463 F2d 229 Boyden v. United States

463 F.2d 229

Gerald Glen BOYDEN, Petitioner-Appellant,
UNITED STATES of America, Respondent-Appellee.

No. 72-1679.

United States Court of Appeals,

Ninth Circuit.

July 12, 1972.
Rehearing Denied Nov. 2, 1972.

Gerald Glen Boyden, in pro. per.

Charles W. Billinghurst, Asst. U. S. Atty., Tacoma, Wash., for respondent-appellee.

Before HAMLEY, BROWNING and CHOY, Circuit Judges.



Gerald Boyden, a federal prisoner incarcerated in the Western District of Washington, seeks to obtain credit against his sentence for time spent in jail prior to the imposition of sentence and while his appeal was pending. His initial petition pursuant to 28 U.S.C. Sec. 2255 was denied by the sentencing court in the Southern District of California on the merits in February, 1971. In February, 1972, Boyden filed a habeas corpus petition in the Western District of Washington seeking the same relief. The petition was denied, and Boyden appeals.


The petition was properly denied because Boyden had not alleged and could not prove that the remedy available to him in the Southern District of California was "inadequate or ineffective" as required by Sec. 2255. Lack of success in the sentencing court does not render his remedy inadequate or ineffective. Application of Pierce, 246 F.2d 902 (9th Cir. 1957) (Denman, C. J., sitting alone); Waugaman v. United States, 331 F.2d 189 (5th Cir. 1964).


However, Boyden may renew his application to the sentencing court in the Southern District of California. Although "[t]he sentencing court shall not be required to entertain a second or successive motion for similar relief on behalf of the same prisoner," 28 U.S.C. Sec. 2255, the district court is under no compulsion to decline to entertain Boyden's second petition. Gomez v. United States, 396 F.2d 323 (9th Cir. 1968). The court may decline Boyden's petition if "the ends of justice would not be served by reaching the merits . . ." Sanders v. United States, 373 U.S. 1, 15, 83 S.Ct. 1068, 1077, 10 L.Ed.2d 148 (1963).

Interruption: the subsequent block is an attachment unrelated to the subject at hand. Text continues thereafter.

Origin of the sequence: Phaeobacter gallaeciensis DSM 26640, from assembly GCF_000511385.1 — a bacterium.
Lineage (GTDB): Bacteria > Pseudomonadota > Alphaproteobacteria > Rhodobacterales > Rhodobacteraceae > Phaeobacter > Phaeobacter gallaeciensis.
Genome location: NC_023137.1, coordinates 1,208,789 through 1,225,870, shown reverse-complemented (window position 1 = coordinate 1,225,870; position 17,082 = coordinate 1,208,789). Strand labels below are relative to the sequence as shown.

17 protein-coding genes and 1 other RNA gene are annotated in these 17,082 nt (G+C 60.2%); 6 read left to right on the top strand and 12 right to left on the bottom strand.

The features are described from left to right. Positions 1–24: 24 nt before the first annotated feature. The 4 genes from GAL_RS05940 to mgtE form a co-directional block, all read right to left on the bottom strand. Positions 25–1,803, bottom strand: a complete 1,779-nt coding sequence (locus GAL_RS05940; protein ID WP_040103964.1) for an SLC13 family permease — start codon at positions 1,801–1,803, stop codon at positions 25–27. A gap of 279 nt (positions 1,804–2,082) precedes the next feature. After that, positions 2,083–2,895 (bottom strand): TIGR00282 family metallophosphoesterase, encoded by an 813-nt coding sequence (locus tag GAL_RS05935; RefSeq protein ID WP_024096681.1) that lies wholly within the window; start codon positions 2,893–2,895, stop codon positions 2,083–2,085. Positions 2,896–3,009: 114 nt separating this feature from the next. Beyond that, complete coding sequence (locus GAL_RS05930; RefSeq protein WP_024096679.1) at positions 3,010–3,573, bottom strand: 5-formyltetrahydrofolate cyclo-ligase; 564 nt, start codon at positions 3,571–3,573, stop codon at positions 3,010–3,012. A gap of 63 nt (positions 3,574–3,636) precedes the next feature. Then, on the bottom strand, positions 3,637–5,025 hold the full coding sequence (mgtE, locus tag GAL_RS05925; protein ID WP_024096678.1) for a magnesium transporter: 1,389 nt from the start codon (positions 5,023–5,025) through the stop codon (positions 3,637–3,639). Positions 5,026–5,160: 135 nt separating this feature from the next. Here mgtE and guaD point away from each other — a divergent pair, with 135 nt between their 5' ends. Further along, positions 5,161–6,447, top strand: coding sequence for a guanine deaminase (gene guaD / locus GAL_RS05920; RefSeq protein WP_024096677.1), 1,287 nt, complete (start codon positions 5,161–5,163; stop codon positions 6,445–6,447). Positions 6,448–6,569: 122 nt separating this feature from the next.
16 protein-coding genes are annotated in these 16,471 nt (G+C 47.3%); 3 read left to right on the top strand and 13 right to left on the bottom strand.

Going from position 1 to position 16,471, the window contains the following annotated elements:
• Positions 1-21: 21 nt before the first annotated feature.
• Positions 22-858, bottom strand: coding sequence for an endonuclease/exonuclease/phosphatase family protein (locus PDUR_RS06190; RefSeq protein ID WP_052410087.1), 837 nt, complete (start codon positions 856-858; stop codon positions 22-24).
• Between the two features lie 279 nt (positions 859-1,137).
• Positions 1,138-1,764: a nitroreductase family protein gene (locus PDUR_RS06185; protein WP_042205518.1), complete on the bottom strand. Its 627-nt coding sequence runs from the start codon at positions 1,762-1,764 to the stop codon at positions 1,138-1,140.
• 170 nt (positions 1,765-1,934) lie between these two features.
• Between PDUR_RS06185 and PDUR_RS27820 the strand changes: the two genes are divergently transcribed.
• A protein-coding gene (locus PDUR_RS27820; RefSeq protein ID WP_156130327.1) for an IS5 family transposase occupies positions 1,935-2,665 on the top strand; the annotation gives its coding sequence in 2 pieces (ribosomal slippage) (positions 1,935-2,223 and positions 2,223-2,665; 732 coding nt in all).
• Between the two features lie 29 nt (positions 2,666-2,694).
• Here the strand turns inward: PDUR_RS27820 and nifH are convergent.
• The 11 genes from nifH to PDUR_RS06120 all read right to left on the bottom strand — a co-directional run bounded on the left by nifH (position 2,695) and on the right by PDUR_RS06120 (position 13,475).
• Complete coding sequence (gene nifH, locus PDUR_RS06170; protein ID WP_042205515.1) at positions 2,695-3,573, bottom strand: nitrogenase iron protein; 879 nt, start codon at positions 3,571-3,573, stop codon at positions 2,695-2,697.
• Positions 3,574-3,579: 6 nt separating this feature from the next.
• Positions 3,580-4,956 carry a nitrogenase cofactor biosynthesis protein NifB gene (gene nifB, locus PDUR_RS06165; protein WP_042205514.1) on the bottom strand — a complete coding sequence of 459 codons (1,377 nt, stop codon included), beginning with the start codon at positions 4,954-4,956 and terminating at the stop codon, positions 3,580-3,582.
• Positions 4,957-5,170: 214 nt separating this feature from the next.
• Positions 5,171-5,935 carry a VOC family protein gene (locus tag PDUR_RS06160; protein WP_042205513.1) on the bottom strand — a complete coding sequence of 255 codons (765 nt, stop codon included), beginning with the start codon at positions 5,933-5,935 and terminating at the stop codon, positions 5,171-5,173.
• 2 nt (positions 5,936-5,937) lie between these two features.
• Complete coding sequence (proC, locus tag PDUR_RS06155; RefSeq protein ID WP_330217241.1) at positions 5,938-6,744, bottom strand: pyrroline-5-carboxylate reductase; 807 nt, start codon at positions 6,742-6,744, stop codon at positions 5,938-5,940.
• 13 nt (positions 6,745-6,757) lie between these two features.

The ends of justice appear to require that the sentencing court entertain Boyden's second petition. While Boyden is not entitled to receive credit for the time he spent in jail prior to the imposition of sentence, United States v. Whitfield, 411 F.2d 545 (8th Cir. 1969), he appears entitled to credit for the time spent in jail while his appeal was pending. Leyvas v. United States, 371 F.2d 714, 719 (9th Cir. 1967); Gibson v. Sard, 129 U.S.App.D.C. 115, 391 F.2d 468 (1967); United States v. Morton, 308 F.Supp. 751 (S.D.N.Y., 1970). Compare Sobell v. Attorney General, 400 F.2d 986, 990 (3rd Cir. 1968), in which the provisions of amended Fed.R.Crim.P. 38(a) (2) were inapplicable. Because Boyden's appeal was pending on July 1, 1966, when the amended Rule became effective, he is entitled to its relief.


Affirmed without prejudice to renewal of the petition in the Southern District of California.